Her own homelife routine – like most everyone – saw its share of disruption. “When this all started I worked nights and I have two children, 12 and 16. They are a bit older so it was okay in that one day schools were normal and the next day there was talk of closing and the next thing they were closed.”
“I ended up going to day shift because they needed leadership on day shift when I was the assistant director at night at the time. I switched to days to help for a while.”
She added, “the world stopped. I went from being a single mom who worked a few nights a week with two kids that are active in baseball and dance to working five days a week with nothing to do in the other time. We had a whole decontamination process when I came home. You don’t want to bring anything into the house.”
Jackson explained the process saying, “they would have a towel ready for me at the back door and we had a little room so I could undress and then shower before I’d see anybody. I had a backup plan if I ever got sick. I wasn’t going to come home to them. I would stay at the hospital. Thankfully I never did.”
“We spent a lot more time together which was nice. We didn’t get to see the extended family much. Now things are getting back to normal a little bit but for how long, who knows?” she added.
Being a mom of two teens and a new school year having begun in Howell through a hybrid model of live instruction and remote learning, Jackson said she understood the challenges her community’s school district has.
She said, “if you look at the transmission rates of children, they are not so high but the bigger picture is who are they in school with and who do they go home to?”
“I honestly feel having worked with this for the last several months that they do need to go back and be somewhat socialized. The social isolation is not great for them but I am definitely onboard with it being half a day, definitely part remotely,” she said.
Her high school age son who plays football and attends the Freehold Regional High School District at Freehold Township High School is starting off entirely through remote learning.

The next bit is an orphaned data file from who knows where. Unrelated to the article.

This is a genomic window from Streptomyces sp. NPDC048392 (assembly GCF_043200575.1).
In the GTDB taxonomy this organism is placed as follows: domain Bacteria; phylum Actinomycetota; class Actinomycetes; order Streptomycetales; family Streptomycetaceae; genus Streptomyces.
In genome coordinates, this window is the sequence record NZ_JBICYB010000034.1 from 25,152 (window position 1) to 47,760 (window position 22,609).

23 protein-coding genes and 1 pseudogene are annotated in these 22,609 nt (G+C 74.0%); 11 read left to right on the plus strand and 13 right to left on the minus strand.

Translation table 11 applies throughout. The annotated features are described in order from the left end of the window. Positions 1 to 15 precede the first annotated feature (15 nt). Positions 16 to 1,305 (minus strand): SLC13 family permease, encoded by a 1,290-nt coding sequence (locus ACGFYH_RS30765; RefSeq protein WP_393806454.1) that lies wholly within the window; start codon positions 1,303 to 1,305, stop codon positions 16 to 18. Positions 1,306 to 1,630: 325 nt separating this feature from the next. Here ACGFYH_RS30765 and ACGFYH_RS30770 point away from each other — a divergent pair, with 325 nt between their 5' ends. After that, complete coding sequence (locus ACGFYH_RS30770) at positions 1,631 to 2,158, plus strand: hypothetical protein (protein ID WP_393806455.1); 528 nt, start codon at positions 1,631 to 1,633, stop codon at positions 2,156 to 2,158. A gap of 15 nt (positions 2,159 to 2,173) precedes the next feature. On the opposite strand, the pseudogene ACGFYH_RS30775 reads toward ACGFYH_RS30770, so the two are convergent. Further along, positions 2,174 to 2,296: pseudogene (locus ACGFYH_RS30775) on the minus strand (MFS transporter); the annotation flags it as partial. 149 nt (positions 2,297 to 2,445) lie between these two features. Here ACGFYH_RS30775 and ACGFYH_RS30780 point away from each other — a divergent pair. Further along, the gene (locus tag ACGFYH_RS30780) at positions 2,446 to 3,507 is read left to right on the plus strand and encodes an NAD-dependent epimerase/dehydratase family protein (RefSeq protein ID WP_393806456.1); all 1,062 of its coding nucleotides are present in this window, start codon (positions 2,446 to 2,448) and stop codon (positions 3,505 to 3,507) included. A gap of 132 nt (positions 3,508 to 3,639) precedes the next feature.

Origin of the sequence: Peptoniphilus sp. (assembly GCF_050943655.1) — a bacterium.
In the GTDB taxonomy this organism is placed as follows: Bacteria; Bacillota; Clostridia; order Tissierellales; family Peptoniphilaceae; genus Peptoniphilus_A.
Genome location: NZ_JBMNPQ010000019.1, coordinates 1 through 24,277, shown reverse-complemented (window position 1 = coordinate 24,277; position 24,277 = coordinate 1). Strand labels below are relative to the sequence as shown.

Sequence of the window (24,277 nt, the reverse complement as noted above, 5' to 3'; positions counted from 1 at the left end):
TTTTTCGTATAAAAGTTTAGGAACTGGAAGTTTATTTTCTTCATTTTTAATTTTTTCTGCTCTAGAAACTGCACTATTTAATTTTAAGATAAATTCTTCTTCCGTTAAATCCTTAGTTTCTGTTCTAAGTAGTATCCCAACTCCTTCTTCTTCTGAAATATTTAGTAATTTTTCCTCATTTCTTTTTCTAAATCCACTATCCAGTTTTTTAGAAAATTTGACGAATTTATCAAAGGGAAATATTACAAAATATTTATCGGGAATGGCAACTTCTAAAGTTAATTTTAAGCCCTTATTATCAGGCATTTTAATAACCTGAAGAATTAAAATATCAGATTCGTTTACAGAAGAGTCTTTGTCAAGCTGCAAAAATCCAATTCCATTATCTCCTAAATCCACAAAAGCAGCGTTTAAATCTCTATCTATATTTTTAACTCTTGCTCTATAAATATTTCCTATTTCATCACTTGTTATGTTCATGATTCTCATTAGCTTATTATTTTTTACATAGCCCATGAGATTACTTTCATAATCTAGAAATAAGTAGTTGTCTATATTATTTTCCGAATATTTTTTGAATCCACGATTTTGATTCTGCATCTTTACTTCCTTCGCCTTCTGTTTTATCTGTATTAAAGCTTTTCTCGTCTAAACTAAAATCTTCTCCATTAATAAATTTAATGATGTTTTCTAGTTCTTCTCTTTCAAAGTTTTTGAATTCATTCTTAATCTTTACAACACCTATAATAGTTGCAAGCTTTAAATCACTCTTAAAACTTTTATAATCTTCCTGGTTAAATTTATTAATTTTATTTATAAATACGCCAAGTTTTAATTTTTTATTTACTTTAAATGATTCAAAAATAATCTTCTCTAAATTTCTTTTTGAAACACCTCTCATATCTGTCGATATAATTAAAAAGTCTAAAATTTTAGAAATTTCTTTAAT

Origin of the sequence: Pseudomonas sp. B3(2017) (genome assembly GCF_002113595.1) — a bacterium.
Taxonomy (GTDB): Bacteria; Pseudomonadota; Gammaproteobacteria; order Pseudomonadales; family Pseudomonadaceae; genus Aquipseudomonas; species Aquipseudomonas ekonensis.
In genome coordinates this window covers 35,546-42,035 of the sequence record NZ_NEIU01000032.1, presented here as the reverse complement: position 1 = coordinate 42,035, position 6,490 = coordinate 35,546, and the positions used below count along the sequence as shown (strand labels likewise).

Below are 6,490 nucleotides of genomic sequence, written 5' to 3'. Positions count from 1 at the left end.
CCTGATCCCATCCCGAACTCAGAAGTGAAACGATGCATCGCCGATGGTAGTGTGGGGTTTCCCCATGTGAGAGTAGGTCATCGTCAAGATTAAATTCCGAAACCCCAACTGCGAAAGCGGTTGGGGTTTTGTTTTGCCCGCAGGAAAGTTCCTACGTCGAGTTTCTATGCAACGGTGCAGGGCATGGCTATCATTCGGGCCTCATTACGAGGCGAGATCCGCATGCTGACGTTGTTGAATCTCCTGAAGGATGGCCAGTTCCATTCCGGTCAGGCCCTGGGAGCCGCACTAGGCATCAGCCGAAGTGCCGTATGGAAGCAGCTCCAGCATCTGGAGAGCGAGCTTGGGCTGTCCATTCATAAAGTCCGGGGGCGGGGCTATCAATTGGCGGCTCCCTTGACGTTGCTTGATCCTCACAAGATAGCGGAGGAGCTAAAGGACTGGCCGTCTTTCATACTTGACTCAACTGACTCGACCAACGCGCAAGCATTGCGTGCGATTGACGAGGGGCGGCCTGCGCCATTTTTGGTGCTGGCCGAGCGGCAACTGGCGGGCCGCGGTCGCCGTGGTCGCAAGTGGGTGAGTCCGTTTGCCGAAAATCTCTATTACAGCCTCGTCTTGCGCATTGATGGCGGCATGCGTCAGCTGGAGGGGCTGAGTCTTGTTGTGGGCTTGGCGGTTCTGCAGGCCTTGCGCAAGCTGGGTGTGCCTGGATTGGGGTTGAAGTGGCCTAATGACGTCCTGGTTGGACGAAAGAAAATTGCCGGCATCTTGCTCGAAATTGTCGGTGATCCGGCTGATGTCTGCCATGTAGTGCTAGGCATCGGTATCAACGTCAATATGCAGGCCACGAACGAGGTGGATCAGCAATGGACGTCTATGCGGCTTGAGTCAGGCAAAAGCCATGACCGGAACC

“I think they will do what’s best and I think it will be constantly changing,” Jackson said noting that anything could happen and that both her children could return to a remote-only option should a new surge occur or that when certain health and safety conditions were met in Freehold, that her son could return to some live instruction.
The hospital staff are flexible, too. They can get the screening tent back up in front of the emergency room lobby within an hour if the conditions warranted it. Items like that were labeled and put aside “and is here when we need it. I don’t think any of us feel that this has gone away or it is gone.”
Even with the event of vaccines becoming available in the months to come, she understands some of the trepidation people may have to taking them. “Who wants to be the guinea pig? There might be a lot of volunteers but who knows. I think this is a new normal now we will have to get used to.”
She added that those working in the medical community, “are just as scared as they (the public) are but this is my job. It is what I signed up for. When you hear people say ‘Is this real? Is this really happening?’ I say there is nothing fake about it. It is happening.”
“We saw the sick people. We saw the people die. There were people who were not sick at all that had it and that is the other misconception, there a lot of people who aren’t even sick who have it which is why it is so important that they stay safe and do what they are supposed to do,” Jackson added.